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Understanding Rum


Capn Jimbo
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I've never had Pusser's but to me the Lost Spirits Navy Style has tobacco notes that are very distinctive and would make it a bit hard to mix with. To sip on it's also a bit crazy. I prefer their Polynesian and the 151 Cuban style.

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I've never had Pusser's but to me the Lost Spirits Navy Style has tobacco notes that are very distinctive and would make it a bit hard to mix with. To sip on it's also a bit crazy. I prefer their Polynesian and the 151 Cuban style.

 

That's worth knowing, I think the navy style is really, truly bad.

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I'm really curious and optimistic about the Lost Spirit rums. I'd pick up any bottle I came across, but no I haven't tried any yet. I did spend some time looking at their white papers and I wrote a lengthy analysis of their Wired articled. Hopefully it can help people make sense of what they are doing there and how sophisticated they are (hint not very sophisticated and very poorly researched). We kind of assume if you're a distiller, you are all knowing and fully educated, but that definitely isn't so. But hell, every time I travel I'm on the search for moonshine and amateur efforts. And I've been known to torture spirits here and there. Making any spirits well quickly becomes a twenty year journey, whether the produce realizes that or not. I think it can be fun to drink along every step of the way.

 

Investigating Lost Spirits' Investigations Part I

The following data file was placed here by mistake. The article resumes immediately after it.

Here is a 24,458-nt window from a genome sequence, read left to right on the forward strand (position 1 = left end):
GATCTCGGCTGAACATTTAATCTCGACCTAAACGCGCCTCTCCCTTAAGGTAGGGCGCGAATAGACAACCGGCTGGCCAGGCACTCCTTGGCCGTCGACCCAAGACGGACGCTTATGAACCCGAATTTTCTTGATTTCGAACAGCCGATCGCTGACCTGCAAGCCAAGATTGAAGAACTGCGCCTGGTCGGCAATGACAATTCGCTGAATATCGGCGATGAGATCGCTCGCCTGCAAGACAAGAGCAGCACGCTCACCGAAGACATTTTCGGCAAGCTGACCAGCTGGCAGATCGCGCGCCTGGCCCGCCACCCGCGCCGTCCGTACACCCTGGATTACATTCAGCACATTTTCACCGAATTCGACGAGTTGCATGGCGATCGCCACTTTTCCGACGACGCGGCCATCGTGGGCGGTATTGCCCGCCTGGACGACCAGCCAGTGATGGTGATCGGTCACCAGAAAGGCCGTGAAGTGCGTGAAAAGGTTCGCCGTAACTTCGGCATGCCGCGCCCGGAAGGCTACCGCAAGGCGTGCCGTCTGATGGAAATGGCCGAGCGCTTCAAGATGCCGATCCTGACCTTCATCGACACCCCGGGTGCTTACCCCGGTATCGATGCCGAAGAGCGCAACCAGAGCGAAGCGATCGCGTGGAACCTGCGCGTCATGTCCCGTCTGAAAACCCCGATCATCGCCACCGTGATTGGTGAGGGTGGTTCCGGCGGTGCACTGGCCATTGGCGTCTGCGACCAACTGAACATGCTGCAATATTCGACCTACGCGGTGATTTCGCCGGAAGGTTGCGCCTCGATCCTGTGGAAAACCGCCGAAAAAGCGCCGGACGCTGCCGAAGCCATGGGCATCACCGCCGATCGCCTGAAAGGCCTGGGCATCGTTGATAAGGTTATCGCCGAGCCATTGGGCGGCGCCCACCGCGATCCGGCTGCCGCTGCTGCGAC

Investigating Lost Spirits' Investigations Part II

 

Investigating Wired's Investigation of Lost Spirits Accelerated Aging

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abstract expressionist beverage compounder

creator of acquired tastes

bostonapothecary.com

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I don't find Pusser's and the LS Navy very similar. The Navy is my least favorite of the Lost Spirits uh, spirits I've tried; it's loaded with flavor compounds, but doesn't walk me through them in any interesting way. My sense is Bryan and co. put a lot of energy into maximizing flavor density without thinking through how flavors interact, the role of "fixatives" (thanks bostonapothecary) in flavor perception and interaction, and other facets of distilling and blending that don't show up on a chromatogram. For Bryan Davis' next trick I'd like him to consider harmony. 

 

I can't recommend bostonapothecary's library of found distillation research enough to anyone interested in how spirits and flavors are made. And Stephen's thinking on perception and what's ickily called neurogastronomy is still ahead of its time and worth reading. 

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DrunkLab.tumblr.com

”In Demerara some of the rum producers have a unique custom of placing chunks of raw meat in the casks to assist in aging, to absorb certain impurities, and to add a certain distinctive character.” -Peter Valaer, "Foreign and Domestic Rum," 1937

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Stephen, it's interesting you mention this: